Car insurance coverage can be a Catch-22. Sometimes you can’t afford it, but you definitely can’t afford to live without it. Car insurance premiums are often in a state of change. Sometimes up and sometimes down, it can be challenging to keep track of your rate and if it is the best around.
Whether you are the one who makes a change, something happens to you, or your current provider simply increases their car insurance rates, it is always a good idea to review your coverage to see if you can save money by making a switch.
Here are several instances where it is likely that switching car insurance companies can benefit you:
When You Move
Where you live affects your insurance rate. This is because living in a highly populated area puts you at higher risk for filing a car insurance claim than living in a less populated area. Therefore, your insurance company will charge you more or less depending on that risk.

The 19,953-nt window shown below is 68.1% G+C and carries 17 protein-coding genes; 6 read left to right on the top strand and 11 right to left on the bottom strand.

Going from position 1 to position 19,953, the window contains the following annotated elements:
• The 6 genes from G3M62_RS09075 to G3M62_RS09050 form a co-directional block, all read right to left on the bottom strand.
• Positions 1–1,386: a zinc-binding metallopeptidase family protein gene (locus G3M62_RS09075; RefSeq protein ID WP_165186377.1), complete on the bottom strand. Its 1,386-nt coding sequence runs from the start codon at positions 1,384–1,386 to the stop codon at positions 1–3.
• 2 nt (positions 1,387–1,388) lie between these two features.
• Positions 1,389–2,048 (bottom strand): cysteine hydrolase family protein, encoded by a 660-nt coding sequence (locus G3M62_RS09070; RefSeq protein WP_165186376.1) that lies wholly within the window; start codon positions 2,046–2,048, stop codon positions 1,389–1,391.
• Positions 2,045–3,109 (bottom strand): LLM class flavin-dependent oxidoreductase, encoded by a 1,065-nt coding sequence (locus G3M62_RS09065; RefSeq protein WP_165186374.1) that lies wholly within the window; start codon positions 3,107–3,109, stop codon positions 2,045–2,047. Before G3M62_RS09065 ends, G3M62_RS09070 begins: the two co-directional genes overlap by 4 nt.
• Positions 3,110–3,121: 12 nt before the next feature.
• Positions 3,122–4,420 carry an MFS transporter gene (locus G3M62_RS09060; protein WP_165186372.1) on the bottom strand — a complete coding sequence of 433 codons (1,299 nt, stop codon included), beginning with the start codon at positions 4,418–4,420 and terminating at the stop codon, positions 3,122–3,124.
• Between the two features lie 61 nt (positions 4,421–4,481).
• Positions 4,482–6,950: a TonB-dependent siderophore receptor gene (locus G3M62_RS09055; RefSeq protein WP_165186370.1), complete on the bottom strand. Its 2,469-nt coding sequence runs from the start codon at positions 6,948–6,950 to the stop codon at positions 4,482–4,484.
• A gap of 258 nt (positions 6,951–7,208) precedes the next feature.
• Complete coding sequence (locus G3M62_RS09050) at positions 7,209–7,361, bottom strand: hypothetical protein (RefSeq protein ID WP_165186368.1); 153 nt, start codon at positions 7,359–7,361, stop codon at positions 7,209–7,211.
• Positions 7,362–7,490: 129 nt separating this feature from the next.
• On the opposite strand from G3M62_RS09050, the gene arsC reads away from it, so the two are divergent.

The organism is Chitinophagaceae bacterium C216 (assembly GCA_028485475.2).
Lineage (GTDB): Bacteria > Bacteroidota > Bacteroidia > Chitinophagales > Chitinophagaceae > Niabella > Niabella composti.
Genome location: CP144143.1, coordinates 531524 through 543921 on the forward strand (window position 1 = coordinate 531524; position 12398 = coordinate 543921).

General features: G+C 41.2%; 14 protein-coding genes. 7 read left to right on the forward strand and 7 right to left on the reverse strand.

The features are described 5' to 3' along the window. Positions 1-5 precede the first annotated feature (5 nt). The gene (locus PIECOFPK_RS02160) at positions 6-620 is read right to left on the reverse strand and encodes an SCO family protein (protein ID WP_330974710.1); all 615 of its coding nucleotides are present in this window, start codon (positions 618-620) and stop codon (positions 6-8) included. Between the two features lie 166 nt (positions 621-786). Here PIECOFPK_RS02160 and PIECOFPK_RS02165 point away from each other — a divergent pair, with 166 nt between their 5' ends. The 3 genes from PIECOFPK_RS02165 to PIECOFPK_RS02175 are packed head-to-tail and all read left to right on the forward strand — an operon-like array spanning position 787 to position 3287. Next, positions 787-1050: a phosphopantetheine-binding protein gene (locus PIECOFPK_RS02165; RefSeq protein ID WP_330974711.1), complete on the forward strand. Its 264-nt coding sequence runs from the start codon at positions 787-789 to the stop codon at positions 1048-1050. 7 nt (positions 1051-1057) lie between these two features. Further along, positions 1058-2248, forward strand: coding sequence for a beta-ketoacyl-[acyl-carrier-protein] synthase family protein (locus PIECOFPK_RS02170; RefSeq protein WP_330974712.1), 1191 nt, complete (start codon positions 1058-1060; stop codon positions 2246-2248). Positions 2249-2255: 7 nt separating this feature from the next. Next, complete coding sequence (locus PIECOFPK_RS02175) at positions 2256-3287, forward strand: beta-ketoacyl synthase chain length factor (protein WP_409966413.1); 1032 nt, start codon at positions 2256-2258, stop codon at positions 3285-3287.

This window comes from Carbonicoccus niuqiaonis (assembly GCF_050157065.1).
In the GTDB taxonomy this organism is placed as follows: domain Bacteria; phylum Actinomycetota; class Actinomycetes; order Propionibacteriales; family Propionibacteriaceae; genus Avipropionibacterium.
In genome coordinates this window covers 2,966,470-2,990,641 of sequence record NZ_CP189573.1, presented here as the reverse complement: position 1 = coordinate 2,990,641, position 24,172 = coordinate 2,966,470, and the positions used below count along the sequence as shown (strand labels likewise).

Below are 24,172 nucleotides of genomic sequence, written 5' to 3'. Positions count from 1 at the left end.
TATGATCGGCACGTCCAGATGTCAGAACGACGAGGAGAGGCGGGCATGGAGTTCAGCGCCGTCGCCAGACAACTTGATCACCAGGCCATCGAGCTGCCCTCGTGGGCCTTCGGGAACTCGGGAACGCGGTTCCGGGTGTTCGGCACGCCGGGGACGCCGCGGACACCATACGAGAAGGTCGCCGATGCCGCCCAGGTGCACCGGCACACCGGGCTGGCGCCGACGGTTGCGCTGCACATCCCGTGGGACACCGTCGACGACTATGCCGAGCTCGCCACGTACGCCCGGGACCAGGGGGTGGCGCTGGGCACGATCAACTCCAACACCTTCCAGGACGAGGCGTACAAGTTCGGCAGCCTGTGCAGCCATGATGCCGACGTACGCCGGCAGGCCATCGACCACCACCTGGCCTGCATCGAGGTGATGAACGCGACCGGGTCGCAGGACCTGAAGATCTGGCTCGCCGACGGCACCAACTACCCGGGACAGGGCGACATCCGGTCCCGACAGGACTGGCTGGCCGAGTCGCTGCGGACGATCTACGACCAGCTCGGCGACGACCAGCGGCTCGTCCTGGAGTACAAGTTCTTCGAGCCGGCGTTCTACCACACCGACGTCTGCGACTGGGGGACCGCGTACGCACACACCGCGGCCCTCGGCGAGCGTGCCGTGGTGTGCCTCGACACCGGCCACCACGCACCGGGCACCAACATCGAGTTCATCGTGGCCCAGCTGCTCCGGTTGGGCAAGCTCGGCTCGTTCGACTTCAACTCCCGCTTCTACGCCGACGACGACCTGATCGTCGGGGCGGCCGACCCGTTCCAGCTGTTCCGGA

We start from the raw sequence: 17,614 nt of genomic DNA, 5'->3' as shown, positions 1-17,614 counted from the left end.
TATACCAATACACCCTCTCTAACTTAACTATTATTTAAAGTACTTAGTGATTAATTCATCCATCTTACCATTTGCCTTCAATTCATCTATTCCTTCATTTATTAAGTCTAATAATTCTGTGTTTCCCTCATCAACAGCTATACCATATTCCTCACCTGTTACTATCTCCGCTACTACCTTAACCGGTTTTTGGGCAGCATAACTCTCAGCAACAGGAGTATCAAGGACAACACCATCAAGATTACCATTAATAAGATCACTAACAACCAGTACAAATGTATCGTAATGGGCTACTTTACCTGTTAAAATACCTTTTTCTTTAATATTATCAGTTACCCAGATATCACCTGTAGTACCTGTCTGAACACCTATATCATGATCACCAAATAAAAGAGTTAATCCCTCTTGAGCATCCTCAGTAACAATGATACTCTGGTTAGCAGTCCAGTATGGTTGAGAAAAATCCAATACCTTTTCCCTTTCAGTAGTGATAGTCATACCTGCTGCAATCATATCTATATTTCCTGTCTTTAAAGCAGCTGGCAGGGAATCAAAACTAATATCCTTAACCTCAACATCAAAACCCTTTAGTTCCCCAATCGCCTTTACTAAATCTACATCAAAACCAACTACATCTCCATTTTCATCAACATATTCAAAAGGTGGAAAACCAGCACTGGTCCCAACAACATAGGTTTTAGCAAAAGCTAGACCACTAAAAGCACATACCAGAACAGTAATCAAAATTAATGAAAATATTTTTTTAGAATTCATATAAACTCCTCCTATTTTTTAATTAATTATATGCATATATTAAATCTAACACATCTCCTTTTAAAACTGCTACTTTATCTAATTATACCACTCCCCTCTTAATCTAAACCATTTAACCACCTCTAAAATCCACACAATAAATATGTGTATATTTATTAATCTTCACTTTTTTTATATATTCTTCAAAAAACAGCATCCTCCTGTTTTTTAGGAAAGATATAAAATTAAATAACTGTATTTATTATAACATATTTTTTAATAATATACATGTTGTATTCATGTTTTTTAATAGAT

When you have a change of address, you have to notify your car insurance carrier so they know where your vehicle is typically parked and so they know where to send your mail. Notifying them may trigger a rate decrease, but it could also trigger an increase if you are moving further into the city. If this is the case, it is wise to compare car insurance quotes to see if a new company might offer you a lower rate at your new address.
When Your Credit Improves
Have you recently made great strides at paying down debt? If so, your credit score may have gone up, and that could decrease your insurance rate significantly. Studies have shown that a person’s credit score correlates to how likely they are to use their car insurance. The lower the score, the more likely a company will have to pay out on a claim. Therefore, many insurance companies pass that risk on to the driver by charging higher premiums to those with lower scores. And though your lower credit score may have nothing to do with your car or driving habits, most insurance companies won’t take the chance.